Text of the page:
A City Council meeting was hosted at Madison Municipal Court Tuesday night to focus on homelessness and civil rights in Madison.

Ald. Samba Baldeh, District 17, addressed the general body and started the meeting by calling through the items on the agenda.

Two public hearings were presented to the council members on two separate plans, focusing on resources for translation services and homelessness in Madison.

The Language Access Plan was presented by Department of Civil Rights Director Norman Davis, Contract Compliance Specialist Kate McCarthy and Affirmative Action Specialist Kristen Vanderscheuren. This plan aims to provide residents and visitors of Madison with both written and oral translation services.

“We want to recognize all individuals, as they should be able to access all the services this city can offer,” Davis said.

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Based on the focus groups and a staff survey which reached 500 participants, the Department of Civil Rights concluded the top four languages in Madison after English are Spanish, Hmong, Chinese and ASL.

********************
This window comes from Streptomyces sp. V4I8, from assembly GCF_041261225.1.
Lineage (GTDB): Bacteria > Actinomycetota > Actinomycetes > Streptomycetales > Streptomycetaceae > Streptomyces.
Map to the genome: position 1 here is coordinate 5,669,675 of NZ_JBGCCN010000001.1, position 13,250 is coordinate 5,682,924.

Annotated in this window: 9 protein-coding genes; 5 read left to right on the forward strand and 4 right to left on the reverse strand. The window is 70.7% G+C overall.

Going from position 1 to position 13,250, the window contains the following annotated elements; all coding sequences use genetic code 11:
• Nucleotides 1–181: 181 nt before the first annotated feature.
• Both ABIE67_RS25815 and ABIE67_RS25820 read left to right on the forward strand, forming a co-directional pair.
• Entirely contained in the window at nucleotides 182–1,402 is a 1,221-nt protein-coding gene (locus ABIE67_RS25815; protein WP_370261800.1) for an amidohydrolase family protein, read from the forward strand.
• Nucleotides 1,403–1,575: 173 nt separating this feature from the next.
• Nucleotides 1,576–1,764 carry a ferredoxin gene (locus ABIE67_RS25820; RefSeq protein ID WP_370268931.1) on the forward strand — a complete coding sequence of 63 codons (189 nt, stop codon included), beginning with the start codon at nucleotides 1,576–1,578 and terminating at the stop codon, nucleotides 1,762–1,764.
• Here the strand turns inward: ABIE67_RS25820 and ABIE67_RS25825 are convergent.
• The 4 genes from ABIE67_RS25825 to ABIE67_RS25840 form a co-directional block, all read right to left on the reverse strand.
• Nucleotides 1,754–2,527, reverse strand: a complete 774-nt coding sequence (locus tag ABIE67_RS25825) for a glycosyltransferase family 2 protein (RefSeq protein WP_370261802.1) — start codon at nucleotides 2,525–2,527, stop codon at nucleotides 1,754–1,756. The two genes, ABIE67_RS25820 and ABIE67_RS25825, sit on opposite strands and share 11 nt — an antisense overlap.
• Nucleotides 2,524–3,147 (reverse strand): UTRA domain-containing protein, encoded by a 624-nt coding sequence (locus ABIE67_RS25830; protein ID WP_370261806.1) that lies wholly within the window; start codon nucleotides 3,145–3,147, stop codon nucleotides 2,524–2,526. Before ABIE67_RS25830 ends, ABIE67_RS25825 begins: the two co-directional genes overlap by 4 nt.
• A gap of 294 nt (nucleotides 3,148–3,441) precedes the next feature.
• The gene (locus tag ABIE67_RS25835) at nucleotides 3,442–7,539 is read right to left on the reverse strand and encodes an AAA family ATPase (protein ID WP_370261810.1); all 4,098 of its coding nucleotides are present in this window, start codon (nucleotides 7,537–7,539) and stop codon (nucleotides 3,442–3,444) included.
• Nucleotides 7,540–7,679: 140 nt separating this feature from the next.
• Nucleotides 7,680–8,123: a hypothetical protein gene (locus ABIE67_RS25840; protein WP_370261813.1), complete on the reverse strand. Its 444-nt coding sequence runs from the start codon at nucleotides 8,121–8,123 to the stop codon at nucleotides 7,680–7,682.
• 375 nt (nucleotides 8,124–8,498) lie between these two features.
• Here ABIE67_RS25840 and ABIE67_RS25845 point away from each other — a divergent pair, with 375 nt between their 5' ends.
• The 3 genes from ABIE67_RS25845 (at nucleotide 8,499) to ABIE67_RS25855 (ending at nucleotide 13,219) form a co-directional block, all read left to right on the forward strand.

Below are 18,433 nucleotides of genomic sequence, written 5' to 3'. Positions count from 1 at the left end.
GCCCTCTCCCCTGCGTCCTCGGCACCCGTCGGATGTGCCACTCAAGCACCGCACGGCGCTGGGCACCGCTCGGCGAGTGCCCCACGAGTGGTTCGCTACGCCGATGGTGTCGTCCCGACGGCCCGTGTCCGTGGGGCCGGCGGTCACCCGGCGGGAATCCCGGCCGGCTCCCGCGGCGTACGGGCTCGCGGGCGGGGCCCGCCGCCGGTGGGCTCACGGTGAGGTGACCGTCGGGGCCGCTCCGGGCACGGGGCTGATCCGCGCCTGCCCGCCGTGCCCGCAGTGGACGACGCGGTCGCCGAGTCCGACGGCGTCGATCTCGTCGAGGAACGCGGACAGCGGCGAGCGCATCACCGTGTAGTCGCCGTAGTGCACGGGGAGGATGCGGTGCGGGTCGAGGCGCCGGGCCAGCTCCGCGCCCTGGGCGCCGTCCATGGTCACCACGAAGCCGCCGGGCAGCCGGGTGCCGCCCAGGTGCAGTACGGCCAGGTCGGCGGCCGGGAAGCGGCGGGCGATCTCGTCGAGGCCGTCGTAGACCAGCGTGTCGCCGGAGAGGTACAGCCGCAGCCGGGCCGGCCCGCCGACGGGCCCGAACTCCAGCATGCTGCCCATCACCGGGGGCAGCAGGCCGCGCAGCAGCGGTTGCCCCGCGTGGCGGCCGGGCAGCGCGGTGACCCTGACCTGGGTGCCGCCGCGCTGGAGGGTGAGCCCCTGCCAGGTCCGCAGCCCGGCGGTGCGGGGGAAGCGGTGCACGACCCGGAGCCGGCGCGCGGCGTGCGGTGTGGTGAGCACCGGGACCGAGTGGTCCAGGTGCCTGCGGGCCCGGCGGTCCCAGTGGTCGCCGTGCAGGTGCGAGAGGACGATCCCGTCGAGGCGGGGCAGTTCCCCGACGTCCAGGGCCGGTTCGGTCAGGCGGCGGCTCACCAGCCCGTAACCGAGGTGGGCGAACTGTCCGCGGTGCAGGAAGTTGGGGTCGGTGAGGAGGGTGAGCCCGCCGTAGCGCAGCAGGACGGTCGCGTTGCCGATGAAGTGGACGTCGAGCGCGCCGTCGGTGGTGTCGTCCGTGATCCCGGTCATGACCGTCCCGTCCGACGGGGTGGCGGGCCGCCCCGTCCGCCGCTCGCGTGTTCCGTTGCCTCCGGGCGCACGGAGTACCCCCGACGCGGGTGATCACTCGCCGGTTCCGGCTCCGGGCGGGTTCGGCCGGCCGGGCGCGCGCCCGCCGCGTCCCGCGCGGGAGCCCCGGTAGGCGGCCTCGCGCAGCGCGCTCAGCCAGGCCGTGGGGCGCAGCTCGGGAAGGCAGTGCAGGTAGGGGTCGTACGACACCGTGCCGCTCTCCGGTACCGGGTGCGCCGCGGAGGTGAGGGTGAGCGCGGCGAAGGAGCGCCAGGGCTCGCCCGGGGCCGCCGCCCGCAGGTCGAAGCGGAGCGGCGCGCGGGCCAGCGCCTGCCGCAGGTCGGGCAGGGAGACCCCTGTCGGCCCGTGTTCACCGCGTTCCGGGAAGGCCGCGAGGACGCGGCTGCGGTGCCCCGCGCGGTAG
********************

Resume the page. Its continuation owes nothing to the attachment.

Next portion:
McCarthy suggested the city should offer a 24-hour service line offering multiple language options and translation for important legal documents.

“More importantly, the city should increase the access to multilingual emergency responders,” McCarthy said.

The speakers, however, believe the funding for the LAP program is inadequate. The council agreed, and the Department of Social Justice will request an increase in funding from Mayor Paul Soglin.

Linette Rhodes, the grants administrator from the Community Development Block Grant, addressed chronic homelessness within Madison and Dane County. She presented the council with data demonstrating the decreasing number of veterans who are homeless, the chronically homeless and homeless families from 2016 to 2017.

“We aim to engage individuals who are experiencing homelessness or are formerly homeless, the officials, housing and service providers, advocates, landlords, developers and funders,” Rhodes said.

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Rhodes shared with the council strategies to end veteran homelessness such as diverting veterans from the homeless system, implementing bridge housing systems, coordinating efficient services and maintaining stakeholder engagement. The council responded to the report with applause.

The council adjourned after a few more hearings regarding sustainable energy, sidewalk conditions, possible park facilities improvement and the nonprofit art program “CommUNITY Arts.” The council will reconvene next on Oct. 3.